the high concentration of very large proteoglycan aggregates
explain what creates the compressive strength of cartilage
it is due to its high water content and negatively charged glycosaminoglycan side chains. when compressed, water is displaced. with the displacement of water, the repelling forces of the like negative charges are left to resist any further compression.
is cartilage vascular or avascular?
how do metabolites pass from capillaries to chondrocytes?
long distance diffusion
explain the effect of deposition of insoluble salts in the matrix
this is the process of mineralization. it impedes diffusion and leads to degenerative changes because viable chondrocytes are essential for maintenance of cartilage matrix.
what treatments for hyaline cartilage have been reasonably successful and why
allografts because it prevents large molecules (like immunoglobulins and CTL cells from coming into contact with chondrocytes due to its avascular nature.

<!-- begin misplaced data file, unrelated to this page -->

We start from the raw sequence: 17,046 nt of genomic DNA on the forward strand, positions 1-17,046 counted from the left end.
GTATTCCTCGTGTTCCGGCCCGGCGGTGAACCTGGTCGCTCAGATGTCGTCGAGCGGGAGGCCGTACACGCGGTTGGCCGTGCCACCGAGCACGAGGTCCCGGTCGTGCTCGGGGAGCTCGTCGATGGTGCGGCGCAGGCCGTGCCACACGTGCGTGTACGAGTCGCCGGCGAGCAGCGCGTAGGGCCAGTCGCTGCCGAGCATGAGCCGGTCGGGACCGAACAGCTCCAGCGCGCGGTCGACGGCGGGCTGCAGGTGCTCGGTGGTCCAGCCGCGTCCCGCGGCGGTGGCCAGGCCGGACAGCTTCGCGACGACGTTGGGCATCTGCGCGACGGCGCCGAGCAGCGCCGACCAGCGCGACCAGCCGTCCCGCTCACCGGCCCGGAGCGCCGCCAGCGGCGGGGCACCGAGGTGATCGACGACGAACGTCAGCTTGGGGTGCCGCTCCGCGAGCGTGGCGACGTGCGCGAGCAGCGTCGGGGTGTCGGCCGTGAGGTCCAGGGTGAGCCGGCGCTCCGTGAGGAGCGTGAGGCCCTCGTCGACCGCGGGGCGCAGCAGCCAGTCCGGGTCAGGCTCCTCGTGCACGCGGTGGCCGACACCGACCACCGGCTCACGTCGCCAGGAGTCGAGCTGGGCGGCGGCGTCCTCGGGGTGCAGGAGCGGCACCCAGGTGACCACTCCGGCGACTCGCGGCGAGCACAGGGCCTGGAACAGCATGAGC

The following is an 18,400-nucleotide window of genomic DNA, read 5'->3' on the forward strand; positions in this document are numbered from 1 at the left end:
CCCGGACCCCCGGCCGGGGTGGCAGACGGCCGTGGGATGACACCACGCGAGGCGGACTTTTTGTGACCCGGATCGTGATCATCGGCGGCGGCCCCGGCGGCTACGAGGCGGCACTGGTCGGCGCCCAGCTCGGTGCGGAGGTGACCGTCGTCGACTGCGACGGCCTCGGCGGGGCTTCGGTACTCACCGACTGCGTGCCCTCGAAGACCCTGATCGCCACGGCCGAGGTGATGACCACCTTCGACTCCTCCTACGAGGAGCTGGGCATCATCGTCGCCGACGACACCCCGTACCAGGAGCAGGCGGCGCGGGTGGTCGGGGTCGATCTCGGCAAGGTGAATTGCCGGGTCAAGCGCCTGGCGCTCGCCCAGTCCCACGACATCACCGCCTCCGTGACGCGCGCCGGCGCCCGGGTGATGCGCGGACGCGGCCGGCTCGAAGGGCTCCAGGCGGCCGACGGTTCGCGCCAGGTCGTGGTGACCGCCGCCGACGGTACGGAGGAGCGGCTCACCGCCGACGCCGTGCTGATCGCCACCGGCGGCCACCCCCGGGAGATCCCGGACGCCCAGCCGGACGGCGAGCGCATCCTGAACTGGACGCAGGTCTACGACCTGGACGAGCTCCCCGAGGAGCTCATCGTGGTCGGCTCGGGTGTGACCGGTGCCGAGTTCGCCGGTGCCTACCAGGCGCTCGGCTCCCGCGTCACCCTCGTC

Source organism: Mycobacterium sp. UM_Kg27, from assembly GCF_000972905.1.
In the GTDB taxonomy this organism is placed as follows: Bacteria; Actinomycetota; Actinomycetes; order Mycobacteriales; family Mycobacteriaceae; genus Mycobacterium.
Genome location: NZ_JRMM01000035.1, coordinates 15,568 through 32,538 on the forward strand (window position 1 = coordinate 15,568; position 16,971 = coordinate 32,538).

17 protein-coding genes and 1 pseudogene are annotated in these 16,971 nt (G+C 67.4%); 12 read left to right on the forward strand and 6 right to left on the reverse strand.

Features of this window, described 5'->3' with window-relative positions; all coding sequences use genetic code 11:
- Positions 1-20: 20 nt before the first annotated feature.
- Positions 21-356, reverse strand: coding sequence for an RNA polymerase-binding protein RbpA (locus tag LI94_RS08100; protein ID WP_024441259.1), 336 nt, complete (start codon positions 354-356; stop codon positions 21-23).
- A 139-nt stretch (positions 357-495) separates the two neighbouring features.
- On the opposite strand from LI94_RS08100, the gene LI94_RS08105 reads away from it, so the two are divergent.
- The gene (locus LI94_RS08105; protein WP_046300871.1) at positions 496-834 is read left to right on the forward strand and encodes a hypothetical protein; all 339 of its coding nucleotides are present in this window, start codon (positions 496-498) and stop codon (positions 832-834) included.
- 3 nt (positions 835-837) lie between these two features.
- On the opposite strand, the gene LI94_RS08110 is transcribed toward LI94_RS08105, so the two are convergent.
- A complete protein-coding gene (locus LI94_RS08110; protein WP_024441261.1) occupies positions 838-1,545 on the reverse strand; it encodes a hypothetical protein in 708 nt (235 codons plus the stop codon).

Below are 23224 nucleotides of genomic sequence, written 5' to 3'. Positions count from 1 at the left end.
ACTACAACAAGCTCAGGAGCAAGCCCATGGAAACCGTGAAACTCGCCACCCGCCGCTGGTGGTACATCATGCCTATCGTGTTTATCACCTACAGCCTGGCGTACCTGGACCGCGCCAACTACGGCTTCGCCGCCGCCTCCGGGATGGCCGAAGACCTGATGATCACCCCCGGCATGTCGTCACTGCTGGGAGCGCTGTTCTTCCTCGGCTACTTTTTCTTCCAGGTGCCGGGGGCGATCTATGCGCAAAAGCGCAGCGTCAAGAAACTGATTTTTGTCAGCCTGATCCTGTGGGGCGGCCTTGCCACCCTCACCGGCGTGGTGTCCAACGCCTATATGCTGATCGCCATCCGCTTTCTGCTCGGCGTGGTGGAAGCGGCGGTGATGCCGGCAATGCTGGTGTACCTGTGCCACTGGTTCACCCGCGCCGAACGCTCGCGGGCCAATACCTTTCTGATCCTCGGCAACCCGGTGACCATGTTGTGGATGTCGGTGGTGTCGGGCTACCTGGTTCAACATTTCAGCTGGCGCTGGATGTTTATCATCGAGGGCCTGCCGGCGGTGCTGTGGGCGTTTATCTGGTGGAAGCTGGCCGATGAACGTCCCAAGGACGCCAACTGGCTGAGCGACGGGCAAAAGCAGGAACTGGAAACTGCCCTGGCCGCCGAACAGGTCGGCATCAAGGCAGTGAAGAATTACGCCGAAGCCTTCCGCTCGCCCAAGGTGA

what type of cartilage is present in the external ear, auditory tube, and epiglottis?
what are areas of degenerative cartilage replaced with?
fibrous connective tissue
what is the main difference between elastic cartilage and hyaline cartilage?
elastic cartilage has elastic fibers rather than collagen that comprise the fibrillar component of the extracellular matrix.
a specialized connective tissue where tendons and ligaments insert on bone or cartilage
what type of collagen is dominant in fibrocartilage?
type I collagen fibers
what other substances are found in fibrocartilage other than collagen?
amorphous ground substance composed of chondroitin sulfate and dermatan sulfate
where is fibrocartilage most commonly found?
the annulus fibrosis of the intervertebral discs and menisci of the stifle joint
what are articular surfaces composed of?
articular cartilage supported by underlying subchondral bone
what is articular cartilage composed of?
hyaline cartilage that is not covered by a perichondrium
how is growth of articular cartilage achieved?
what happens at cessation of growth of articular cartilage?
chondrocytes are no longer able to divide but are capable of producing additional cartilage matrix
what are the 4 zones of articular cartilage?
1. tangential zone (most superficial)
2. transition zone of chondrocytes
3. radial zone of chondrocytes
4. deep zone of calcified cartilage
describe the tangential zone of articular cartilage